New United bankruptcy filing includes Eagle County
A new United Airlines’ bankruptcy filing Monday could terminate a 10-year agreement with the Eagle County Air Terminal Corporation, county Administrator Jack Ingstad said.
“Although there might not be any immediate impact on passengers flying into Eagle County Regional Airport,” Ingstad said, “there could be a long-term negative impact on revenue that repays the debt bond on the terminal.”
The Eagle County Air Terminal Corporation, which consists of the three county commissioners and airport officials, acts as the holding company for the $15 million in airport bonds. The air terminal corporation serves to keep county taxpayers from being stuck with the bill if the bottom drops out of the airline industry.
Revenue that American Airlines and United Airlines make by flying into Eagle County guarantee that those bonds will be paid, Ingstad. The $15 million paid for the airport expansion.
If the U.S. Bankruptcy Court approves terminating United’s Eagle County lease, the county could lose United Airlines’ part of the guarantees on those $15 million in bonds, but necessarily the revenue itself.
In 2001, United Airlines signed a 10-year lease with a number of guarantees in case revenues weren’t available to repay the bonds, Ingstad said.
“Their agreement protected us, but now it will probably be voided,” Ingstad said. “They are trying to reduce their exposure by cutting contracts.
“I’m not concerned for the near future. We’re in great shape now,” Ingstad added, “but if the bankrputcy court allows them to restructure, we could lose our contract with them.”
Ingstad said the county doesn’t don’t need those guarantees if everything is fine, like it is now. He said if the county loses revenue from the other airlines, which are under one year contracts, they could need those guarantees.
“We will file an objection to it (petition to terminate contract),” Ingstad said, “but they are a big company with a lot of problems.”
The bright side, however, is that the airline indicated that United Express will keep flying into the county airport, he added.
The airline, which partners with Air Wisconsin for its United Express shuttle service from Eagle County Regional Airport to Denver, operates nine daily flights to and from Denver in winter.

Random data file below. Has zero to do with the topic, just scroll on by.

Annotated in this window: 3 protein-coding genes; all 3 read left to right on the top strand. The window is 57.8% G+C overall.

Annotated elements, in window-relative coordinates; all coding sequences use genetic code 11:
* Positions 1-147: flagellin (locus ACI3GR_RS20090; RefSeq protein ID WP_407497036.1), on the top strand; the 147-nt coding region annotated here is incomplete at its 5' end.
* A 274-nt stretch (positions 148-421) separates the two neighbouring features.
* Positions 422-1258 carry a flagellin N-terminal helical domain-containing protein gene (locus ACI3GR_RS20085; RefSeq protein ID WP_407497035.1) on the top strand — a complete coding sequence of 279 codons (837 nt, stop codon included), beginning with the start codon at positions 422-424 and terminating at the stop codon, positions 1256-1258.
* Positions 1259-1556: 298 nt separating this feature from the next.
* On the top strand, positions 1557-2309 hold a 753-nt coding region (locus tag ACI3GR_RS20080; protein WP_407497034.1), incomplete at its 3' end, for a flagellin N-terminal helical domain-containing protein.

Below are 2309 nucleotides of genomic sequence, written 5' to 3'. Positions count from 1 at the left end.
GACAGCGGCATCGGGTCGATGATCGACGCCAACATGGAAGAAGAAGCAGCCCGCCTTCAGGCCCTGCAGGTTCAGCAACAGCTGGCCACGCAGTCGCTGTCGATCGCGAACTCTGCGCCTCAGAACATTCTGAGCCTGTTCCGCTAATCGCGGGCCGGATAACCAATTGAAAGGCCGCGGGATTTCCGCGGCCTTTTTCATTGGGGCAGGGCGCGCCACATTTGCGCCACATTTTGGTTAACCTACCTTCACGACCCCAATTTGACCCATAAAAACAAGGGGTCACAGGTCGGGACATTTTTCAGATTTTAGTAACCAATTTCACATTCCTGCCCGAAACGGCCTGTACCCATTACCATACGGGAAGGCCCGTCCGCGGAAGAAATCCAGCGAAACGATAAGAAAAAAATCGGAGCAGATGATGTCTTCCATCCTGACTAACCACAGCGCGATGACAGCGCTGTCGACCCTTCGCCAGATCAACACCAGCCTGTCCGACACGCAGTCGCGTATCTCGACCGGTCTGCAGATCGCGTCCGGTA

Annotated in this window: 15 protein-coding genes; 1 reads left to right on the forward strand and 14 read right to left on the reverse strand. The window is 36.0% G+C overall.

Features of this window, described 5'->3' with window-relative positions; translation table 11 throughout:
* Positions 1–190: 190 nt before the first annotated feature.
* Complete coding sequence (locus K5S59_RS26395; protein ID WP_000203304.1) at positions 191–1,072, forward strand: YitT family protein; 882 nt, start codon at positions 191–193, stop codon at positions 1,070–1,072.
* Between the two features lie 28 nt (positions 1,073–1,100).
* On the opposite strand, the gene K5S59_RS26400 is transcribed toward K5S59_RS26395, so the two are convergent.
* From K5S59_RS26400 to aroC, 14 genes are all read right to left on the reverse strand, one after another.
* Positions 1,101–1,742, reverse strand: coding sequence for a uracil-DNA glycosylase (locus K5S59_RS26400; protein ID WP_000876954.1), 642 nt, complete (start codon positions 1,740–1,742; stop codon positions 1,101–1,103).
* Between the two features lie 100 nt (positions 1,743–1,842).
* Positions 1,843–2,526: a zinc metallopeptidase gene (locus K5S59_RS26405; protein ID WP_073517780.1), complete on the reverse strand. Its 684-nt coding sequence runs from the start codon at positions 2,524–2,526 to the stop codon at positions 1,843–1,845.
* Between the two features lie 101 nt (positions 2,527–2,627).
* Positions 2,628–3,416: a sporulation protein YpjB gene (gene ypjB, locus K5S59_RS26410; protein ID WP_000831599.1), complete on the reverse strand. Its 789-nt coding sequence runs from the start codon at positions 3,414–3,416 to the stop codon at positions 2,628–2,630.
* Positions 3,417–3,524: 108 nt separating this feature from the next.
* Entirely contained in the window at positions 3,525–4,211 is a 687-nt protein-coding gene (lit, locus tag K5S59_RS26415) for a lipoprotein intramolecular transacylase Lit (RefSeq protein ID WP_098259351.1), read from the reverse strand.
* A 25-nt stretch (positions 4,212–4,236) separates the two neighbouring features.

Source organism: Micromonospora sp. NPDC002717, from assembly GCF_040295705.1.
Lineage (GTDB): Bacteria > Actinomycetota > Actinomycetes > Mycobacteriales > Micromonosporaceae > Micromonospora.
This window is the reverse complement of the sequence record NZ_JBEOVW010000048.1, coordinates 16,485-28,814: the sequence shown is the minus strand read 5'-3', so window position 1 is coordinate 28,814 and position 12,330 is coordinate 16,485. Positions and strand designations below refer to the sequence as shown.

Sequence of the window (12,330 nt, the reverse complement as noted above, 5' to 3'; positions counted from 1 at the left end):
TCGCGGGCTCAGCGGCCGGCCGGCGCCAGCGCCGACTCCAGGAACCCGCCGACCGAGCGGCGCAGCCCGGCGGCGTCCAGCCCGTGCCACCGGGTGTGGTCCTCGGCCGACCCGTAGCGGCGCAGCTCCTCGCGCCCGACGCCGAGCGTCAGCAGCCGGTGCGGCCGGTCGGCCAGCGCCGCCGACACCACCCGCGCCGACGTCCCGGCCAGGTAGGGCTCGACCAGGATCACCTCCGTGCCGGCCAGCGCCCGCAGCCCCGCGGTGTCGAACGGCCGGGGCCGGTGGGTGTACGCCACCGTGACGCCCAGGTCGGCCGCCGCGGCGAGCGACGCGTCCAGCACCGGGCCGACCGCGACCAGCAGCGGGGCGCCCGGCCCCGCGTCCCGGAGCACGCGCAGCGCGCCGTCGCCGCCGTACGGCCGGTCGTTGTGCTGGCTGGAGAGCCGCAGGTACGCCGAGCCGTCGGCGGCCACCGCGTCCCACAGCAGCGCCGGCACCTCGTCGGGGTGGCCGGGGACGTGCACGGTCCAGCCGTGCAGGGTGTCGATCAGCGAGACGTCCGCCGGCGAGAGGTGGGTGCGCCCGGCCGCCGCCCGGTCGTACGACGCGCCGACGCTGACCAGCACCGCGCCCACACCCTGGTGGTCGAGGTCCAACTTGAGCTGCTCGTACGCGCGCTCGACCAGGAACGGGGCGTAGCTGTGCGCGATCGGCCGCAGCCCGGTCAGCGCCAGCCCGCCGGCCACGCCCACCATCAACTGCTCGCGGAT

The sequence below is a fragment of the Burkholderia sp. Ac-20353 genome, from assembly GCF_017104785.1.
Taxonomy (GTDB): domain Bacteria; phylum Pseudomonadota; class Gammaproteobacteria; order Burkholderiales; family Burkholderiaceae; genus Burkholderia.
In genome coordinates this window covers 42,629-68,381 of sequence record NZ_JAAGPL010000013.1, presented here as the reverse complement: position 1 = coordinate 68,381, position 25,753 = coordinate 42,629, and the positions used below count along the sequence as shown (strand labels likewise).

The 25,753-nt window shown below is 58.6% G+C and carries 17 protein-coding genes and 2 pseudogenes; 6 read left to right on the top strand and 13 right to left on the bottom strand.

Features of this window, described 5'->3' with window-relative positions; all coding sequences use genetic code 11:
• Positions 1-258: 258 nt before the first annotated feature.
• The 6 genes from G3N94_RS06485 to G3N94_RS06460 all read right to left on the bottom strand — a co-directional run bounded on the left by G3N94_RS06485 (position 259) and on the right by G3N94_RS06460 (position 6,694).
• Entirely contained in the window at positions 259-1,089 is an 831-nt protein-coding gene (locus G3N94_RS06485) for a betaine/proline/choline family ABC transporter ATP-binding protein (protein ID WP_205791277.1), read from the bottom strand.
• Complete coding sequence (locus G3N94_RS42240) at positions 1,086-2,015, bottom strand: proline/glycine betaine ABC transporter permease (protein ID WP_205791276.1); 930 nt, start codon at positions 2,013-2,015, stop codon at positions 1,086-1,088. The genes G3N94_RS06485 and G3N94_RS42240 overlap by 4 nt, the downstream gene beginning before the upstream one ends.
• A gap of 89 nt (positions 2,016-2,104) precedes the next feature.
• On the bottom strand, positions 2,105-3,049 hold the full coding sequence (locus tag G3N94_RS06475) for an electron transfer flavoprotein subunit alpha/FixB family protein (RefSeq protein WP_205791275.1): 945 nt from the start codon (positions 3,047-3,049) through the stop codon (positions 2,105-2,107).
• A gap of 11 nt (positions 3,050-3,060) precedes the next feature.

“There’s no cause for alarm,” Davidson said. “We will need to negotiate with Air Wisconsin.”
Although Air Wisconsin operates United Express flights, United Airlines pays the county about $800,000 for rent space at the airport.
“The airline has indicated it wants to continue with a one-year lease,” Ingstad said. “To us, that actually means more money in the short term because one-year leases cost more. But in the long term, we don’t know what will happen.”
Ingstad said the county wouldn’t see an impact in passengers in the next months. He said current service will take the area through the ski season.
“That’s another reason to secure the summer flight program we are working on, to diversify the area’s economy,” Ingstad said.
United Airlines is the second-largest US carrier, and followed rival US Airways into bankruptcy. US Airways is the nation’s sixth-largest airline.
United Airlines’ chairman and chief executive Jack Creighton has repeatedly said the struggling airline needed to make changes that are “urgent significant and immediate.”
Among the problems United faces is restructuring labor contracts with its union employees. The carrier was already preparing to file for Chapter 11 protection when those negotiations failed.
United is owned 55 percent by employees. The airline proposed cutting wages by about 10 percent in return for shares and promises of future wage rises.
So far the airline has won agreement only with pilots, who are reportedly growing impatient with other unions.
“We just wish that the other employee groups would get on board as we have and face reality,” pilots spokesman Steve Derebey told the BBC. “It’s time for the others to wake up and smell the coffee.”
The downturn in United’s fortunes comes as U.S. airlines continue to struggle with the after effects of the September 11 attacks, which have seen passenger numbers slump.
“The world has changed,” Creighton told the BBC. “Revenue isn’t coming back the way the industry expected. Demand isn’t returning, fares remain low, and the industry is grappling with how to respond.”
United filed for Chapter 11 bankruptcy after the Air Transportation Stabilization Board, set up to help airlines after the September 11 attacks, balked at United’s request to guarantee $1.8 billion of a $2 billion loan.
American Airlines, the world’s largest airline, is cutting 7,000 jobs and scrapping plane orders to cut costs. The company hopes the cutbacks will save it more than $1.1 billion a year, and said the changes were necessary if it was to become profitable again and have a long-term future.
Veronica Whitney can be reached at 949-0555, ext. 454, or at email@example.com.
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